The Pacers’ Achilles heel last season, without a doubt, was their bench. It ranked second-to-last in the league in the NBA, and was an inconsistent unit. That’s why improving it was Bird’s top priority when he returned as team president.

“The thing I liked that they did, and it’s actually funny but I love it in sports. Some teams and people in this business they play it safe and don’t make wholesale change because it’s safe. I like the way when they saw how [the bench] performed last year in the playoffs, you noticed they got rid of all of them. I absolutely loved that.”

“And then you bring in [Chris] Copeland, who can play a high-low or one of the bigs and will stretch the floor. [Luis] Scola is going to be able to score around the hoop and I like [C.J.] Watson as a backup point guard.

Rose can been heard from on a variety of ESPN platforms, but serving as an in-studio host as he does for ESPN’s premier NBA show, ‘NBA Countdown,’ is his favorite duty.

“I’ve been fortunate to do everything from sideline to a podcast; live shows, tape shows, debate shows, radio show, TV shows. …I joke all the time that I truly don’t have a radio face.”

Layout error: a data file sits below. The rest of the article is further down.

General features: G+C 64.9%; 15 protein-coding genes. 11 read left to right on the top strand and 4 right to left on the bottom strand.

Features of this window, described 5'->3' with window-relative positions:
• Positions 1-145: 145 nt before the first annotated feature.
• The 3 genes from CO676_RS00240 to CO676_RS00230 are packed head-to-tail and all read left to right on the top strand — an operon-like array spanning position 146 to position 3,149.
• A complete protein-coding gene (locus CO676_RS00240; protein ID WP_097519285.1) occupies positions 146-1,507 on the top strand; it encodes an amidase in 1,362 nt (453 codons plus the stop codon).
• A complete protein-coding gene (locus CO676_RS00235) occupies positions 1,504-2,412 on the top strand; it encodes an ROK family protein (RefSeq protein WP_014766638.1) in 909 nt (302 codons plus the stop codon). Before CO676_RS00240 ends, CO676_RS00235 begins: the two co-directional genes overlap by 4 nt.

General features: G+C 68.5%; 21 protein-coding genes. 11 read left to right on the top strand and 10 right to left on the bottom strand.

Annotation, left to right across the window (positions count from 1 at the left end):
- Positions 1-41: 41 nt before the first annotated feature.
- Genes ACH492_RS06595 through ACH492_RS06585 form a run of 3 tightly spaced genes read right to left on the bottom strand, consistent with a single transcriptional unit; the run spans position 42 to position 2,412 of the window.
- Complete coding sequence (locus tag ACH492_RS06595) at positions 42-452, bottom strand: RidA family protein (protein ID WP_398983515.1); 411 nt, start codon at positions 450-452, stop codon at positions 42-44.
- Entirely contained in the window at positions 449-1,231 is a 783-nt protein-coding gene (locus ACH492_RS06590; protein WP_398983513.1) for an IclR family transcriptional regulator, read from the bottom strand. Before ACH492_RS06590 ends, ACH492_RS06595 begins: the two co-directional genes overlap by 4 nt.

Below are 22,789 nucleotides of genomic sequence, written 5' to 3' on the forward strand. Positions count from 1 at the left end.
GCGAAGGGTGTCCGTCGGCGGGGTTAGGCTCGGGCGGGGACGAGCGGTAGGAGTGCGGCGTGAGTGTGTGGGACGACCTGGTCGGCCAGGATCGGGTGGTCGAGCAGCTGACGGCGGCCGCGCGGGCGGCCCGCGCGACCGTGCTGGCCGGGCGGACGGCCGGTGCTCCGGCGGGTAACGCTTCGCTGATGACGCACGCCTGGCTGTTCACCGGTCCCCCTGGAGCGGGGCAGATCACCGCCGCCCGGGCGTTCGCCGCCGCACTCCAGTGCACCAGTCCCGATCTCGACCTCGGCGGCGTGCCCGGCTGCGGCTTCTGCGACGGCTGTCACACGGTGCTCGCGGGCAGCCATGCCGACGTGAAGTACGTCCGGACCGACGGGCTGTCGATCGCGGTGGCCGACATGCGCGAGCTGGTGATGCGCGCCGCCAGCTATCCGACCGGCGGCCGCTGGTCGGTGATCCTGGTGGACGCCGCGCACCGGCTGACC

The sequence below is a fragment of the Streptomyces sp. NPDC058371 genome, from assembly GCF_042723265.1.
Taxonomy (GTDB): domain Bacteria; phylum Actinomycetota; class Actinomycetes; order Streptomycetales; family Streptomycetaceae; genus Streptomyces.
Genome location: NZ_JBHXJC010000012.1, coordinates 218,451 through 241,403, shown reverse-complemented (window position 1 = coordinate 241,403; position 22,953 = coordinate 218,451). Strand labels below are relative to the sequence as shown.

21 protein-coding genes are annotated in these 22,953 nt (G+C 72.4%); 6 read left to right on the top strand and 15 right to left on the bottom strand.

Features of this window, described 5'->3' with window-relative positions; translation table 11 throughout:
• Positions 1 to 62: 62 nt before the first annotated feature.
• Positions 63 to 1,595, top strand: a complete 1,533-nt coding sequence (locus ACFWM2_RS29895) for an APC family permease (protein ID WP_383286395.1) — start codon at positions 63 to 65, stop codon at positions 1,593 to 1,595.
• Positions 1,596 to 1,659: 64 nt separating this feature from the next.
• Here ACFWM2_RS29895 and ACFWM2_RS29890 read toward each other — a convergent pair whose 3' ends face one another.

Rose truly enjoyed his time in Indiana, especially because of the people inside the organization. He it said it was truly a pleasure for him to serve as a league ambassador and represent the team on their trip overseas.

“The great thing about being with so many parts of this multimedia space and being a former player, is that I’m still a fan,” Rose said. “To be around the team, to get a chance to watch them practice, to see Houston putting together a team early in the preseason, to see Indiana putting together a team, spend time with Larry Legend is always terrific. He, Donnie Walsh and Rick Carlisle did so much for me as a player and as a man, I basically owe them for the position that I have right now.”